Israeli forces have sealed the occupied West Bank village of Beit Ommar since March 24 for an indefinite time.
Soldiers continue to arrest young Palestinian residents and hold them in Israeli detention centres.
In a move akin to the four-year-long economic blockade against the Gaza Strip, Israeli soldiers have closed the six entrances to the village of 17,000 inhabitants.
It has imposed a widespread prohibition policy against all major imports and exports from the village. This includes gasoline, produce, raw industrial materials and basic supplies.
Ambulances have also been prevented from entering or exiting the village.
The closures and arrests followed a brazen attack by an Israeli settler on a funeral procession on March 21.
The settler started firing indiscriminately on mourners with live ammunition, injuring two Palestinian men, the Beit Ommar-based Palestine Solidarity Project (PSP) reported.
“The settler who shot the two men was not arrested,” PSP said.
“Israeli forces arrived on the scene and used sound bombs and tear gas to disperse the gathered crowd as medical teams evacuated the wounded.”
The attack came amid a widespread spate of settler violence against Palestinians throughout the occupied West Bank, including East Jerusalem.
The Palestine News Network reported that Israeli settlers attacked Palestinians in Ramallah, Jenin and Hebron on March 30 and 31.
After the attack, Israeli forces closed the main entrance to Beit Ommar. Special forces invaded the village and shot tear gas and rubber-coated steel bullets before arresting three Palestinian residents, PSP said on March 25.
All six entrances to the village were shut the next day and have not been reopened. Beit Ommar residents and international solidarity activists protested against the closures and collective punishment on March 26.
On the evening of March 27, 15 young Palestinians were arrested and remain in detention at the military base in nearby Gush Etzion settlement. Seven of them are under 18 years old.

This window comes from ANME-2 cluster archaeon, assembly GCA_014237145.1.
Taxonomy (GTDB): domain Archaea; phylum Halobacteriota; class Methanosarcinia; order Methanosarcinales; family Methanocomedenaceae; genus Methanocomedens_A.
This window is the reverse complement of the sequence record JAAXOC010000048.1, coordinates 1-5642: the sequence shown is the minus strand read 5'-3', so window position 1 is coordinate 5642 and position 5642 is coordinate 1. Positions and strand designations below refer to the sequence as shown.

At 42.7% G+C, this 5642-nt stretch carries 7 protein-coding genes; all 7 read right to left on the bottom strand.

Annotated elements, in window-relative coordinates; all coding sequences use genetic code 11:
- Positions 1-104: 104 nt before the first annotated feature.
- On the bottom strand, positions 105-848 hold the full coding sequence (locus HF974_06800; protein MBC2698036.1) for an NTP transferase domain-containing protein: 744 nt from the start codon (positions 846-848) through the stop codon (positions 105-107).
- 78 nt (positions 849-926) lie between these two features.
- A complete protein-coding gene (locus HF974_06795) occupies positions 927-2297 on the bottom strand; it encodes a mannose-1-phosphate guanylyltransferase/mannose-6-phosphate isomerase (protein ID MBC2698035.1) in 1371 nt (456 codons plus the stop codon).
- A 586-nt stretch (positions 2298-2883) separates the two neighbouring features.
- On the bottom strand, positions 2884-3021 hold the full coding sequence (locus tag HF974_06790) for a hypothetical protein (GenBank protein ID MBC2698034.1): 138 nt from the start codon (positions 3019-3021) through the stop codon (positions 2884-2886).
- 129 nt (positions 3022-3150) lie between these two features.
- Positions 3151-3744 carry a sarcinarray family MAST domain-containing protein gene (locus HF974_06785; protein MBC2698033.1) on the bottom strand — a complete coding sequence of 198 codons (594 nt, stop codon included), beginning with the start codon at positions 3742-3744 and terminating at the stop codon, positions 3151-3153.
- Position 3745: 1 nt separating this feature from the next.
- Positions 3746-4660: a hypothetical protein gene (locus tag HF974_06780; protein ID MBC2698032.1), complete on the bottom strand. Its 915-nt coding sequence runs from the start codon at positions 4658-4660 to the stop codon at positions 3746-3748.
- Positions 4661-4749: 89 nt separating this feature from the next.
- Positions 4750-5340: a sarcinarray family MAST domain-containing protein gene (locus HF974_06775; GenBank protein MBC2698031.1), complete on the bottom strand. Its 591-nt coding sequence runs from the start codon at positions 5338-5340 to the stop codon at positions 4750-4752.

The military gave no reason for their arrests and detentions, PSP said.
Yousef Abu Maria, coordinator of the Center for Freedom and Justice in Beit Ommar (CFJ), told ElectronicIntifada.net that the indefinite closures imposed on the village have already created an economic crisis for Beit Ommar’s residents.
“The industrial factories in Beit Ommar are effectively closed,” Abu Maria said. “There haven’t been any imported raw materials from the outside.
“And the gas station will close soon, because there isn’t enough gas. Essential products are hard to obtain right now in the village.”
Ahmed Oudeh of the PSP and the CFJ told EletronicIntifada.net that farmers in the village who depend on exporting their produce to nearby cities and towns face a dire financial situation.
Pregnant women and people needing medical attention are not able to reach the hospital, as the policy affects ambulance access to and from the village.
ElectronicIntifada.net witnessed a Palestinian Red Crescent Society ambulance being turned away at the front gate of Beit Ommar, forced by Israeli soldiers to find a rural route out of the village.
This is against international law.
Abu Maria said schoolteachers working in the village are having difficulties getting to and from Beit Ommar, since the roads are sealed and public buses and taxis are being turned away by the soldiers at the gates.
“[These policies are] a collective punishment for the people in Beit Ommar.”
Meanwhile, a new section of the Efrat settlement colony on the other side of the highway is being built, according to a new map issued by the Israeli military and obtained by the CFJ.
Beit Ommar is surrounded by several illegal settlements.
Abu Maria said the main purpose of the current closures is to “take more land and expand the settlements”.
Beit Ommar resident Naama Hassan Sleibi, 65, told ElectronicIntifada.net that she and her husband have been farmers their whole lives, but continue to lose their land as the nearby Karmei Tsur settlement expands.
For years, Beit Ommar’s residents have engaged in unwavering civil disobedience against the encroaching settlements and land confiscation policies.
Abu Maria said part of Israel’s intention to impose the closures and control movement of the villagers is to break the steadfast resistance inside Beit Ommar.
[Abridged from www.electronicintifada.net . Nora Barrows-Friedman is an award-winning independent journalist.]